• You Don’t Know When To Sit Down Somewhere. You consistently push yourself without replenishing your limited resources and which comes at the sacrifice of your health. You may refrain from taking breaks at work, stay up late, and sacrifice your sleep, or consistently work late to meet goals that you have set. You do not look at the bigger picture when it comes to your goals.  
  • Self SacrificeThere’s also an intense level of self sacrifice.  You prioritize caregiving over self preservation. You may feel like it’s your job to ensure that everyone else’s needs are met while neglecting your own needs. You may also automatically do this because you were taught overtly or covertly that it was your job as a Black woman to place everyone before yourself.

So how do you address this?

You cannot heal what you do not reveal. There are many contributors to Black superwoman syndrome such as stereotypes, white supremacy, lack of healthy relationships, etc.  Once you identify the source you can find ways to combat that messaging. Surround yourself with people and narratives (i.e. books, music, films, etc) that support your growing mindset and the person that you are becoming. Here are some more tips:

  • Rework your inner dialogue

If you have difficulty being self-critical it’s time for some R&D–research and development. It may be helpful to do this with a supportive friend whom you trust. Realize that you deserve to care for yourself as much as you care for others. Take a step back and identify what is and is not working for you.  There are many reasons that Black women take on too much such as lack of access to support, being shamed when they do ask for help, feeling unworthy of the assistance, and even because you were surrounded by people who didn’t ask for help so they thought it was atypical to receive support. It’s time to address and challenge the way Black superwoman syndrome has warped your internal dialogue. Another way to approach being self-critical is to start a gratitude journal. So many times we forget the things that are special about ourselves, the things that make us unique and fantastic human beings. It can also help you to have a list of positives to go back to when you are feeling down.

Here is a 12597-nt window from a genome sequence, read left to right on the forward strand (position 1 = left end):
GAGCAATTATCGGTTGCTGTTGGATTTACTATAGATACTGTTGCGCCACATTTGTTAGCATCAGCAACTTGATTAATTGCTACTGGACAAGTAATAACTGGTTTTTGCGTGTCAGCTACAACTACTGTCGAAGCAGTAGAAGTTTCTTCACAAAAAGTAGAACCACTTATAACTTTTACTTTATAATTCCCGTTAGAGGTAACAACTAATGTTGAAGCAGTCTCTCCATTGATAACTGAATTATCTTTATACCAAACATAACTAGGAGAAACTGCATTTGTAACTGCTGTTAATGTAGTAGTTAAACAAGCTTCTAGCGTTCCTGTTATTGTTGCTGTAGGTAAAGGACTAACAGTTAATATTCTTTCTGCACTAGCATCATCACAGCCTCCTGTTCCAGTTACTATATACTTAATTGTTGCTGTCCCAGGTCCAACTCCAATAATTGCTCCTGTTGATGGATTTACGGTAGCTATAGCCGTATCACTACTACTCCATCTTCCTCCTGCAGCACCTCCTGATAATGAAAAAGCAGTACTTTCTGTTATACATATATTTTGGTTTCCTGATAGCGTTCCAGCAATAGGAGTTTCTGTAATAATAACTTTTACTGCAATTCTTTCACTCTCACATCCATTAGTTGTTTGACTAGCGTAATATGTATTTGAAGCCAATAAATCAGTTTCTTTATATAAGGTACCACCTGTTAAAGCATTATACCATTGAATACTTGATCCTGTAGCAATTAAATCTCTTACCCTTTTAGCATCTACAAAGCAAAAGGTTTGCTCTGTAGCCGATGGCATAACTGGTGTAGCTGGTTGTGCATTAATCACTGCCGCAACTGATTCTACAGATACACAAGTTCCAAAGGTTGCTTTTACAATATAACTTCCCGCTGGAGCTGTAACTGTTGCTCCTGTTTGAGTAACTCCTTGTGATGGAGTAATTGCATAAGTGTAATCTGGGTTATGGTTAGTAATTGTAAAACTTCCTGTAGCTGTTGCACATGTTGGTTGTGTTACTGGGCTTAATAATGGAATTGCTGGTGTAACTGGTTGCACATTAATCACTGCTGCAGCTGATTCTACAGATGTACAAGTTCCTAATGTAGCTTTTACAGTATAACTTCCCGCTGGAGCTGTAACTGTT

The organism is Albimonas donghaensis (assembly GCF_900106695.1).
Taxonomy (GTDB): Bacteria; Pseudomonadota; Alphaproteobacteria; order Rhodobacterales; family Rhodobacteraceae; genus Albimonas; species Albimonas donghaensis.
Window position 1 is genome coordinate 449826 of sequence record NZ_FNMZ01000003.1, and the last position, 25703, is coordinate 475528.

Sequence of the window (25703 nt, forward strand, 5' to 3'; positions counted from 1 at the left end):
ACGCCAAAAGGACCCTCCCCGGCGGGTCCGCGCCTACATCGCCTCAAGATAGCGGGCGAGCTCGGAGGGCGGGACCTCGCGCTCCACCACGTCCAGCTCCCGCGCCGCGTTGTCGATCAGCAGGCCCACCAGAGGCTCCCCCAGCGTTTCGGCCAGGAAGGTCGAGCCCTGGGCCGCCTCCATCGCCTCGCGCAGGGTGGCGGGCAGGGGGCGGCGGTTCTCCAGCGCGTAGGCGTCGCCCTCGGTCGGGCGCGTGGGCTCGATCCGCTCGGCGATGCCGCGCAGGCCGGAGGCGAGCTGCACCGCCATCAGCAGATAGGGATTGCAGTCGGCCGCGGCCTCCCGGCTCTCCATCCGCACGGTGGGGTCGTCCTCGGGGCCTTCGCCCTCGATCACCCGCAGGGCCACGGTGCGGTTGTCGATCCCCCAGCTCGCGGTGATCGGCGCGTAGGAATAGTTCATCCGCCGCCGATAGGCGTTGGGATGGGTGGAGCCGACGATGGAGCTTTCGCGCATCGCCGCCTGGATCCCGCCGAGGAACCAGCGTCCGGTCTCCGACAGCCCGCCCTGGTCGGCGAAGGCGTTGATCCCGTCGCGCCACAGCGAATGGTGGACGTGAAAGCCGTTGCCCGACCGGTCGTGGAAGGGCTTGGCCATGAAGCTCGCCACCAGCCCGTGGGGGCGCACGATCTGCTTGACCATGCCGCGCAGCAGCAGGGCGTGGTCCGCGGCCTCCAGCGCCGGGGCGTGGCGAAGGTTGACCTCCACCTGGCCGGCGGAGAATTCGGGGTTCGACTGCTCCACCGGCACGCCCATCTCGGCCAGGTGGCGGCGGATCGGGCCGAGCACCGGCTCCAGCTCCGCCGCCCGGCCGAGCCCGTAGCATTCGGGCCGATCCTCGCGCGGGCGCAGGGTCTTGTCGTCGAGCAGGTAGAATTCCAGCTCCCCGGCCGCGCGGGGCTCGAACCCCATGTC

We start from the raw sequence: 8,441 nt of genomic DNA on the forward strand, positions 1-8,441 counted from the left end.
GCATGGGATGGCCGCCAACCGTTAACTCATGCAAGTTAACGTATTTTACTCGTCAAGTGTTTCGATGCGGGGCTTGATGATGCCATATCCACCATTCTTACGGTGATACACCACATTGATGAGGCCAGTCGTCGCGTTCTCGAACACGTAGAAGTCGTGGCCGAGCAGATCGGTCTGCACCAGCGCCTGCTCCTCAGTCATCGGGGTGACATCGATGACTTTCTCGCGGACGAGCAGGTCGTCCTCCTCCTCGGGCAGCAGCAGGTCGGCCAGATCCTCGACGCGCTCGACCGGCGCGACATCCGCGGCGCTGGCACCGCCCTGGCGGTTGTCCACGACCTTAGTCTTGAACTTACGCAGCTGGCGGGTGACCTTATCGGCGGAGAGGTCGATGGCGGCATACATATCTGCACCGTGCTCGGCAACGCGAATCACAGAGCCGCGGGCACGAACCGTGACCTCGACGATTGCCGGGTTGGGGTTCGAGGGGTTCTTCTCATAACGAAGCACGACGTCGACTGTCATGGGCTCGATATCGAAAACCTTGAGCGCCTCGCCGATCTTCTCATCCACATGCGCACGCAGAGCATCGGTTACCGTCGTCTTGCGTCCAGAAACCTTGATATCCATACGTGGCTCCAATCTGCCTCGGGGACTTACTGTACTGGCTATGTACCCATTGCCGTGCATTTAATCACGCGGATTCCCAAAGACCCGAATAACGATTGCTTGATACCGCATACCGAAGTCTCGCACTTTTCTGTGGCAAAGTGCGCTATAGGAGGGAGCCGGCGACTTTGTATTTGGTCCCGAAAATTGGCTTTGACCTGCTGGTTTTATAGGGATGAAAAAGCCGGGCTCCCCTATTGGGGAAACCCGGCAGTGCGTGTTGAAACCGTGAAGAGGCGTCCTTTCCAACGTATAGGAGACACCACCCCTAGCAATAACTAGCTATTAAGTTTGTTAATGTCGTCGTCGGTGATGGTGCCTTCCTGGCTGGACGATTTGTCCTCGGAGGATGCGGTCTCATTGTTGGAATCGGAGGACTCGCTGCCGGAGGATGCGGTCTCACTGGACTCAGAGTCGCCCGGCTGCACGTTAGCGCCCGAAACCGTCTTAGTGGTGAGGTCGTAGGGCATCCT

• Avoid social comparison

Social comparison can also be a trigger for Black superwoman syndrome. You did not develop this in a bubble. You were observant of the way people like you were portrayed in the media and treated around you. Don’t feel discouraged if someone states that they don’t need the same amount of support as you. Your needs are legitimate, even if they differ from someone else’s.  

  • Be aware of rigid expectations.

Sometimes we can hold ourselves to ambiguous finish lines. It is ok to adjust your standards to best serve you, this is also a form of self-care. Additionally, we can become accustomed to others placing unrealistic expectations on us as well. It’s time to shut it down. Self-care and selfish are not the same. 

  • Identify triggers

Work on self-monitoring so that you can identify whether there are other triggers for your thoughts that you don’t deserve help or aren’t doing enough. For example, do you notice more negative thoughts when you are tired, hungry, experiencing a transition, or even when you’re around certain friends or family members ? Once you identify triggers, you can work on finding coping skills to help manage these difficulties.

  • Build community
    It can be hard to have realistic expectations when you don’t have an accurate barometer to measure by. You didn’t put the cape on alone and you won’t be able to take it off AND ignite it alone. Building community provides a great resource for support, identifying goals, and humanizing your experience. Therapy isn’t a requirement for healing, but community is.

Raquel Martin, PhD
Professor, Tennessee State University
Licensed Clinical Psychologist

Where to find me?

Instagram: @raquelmartinphd

Read Next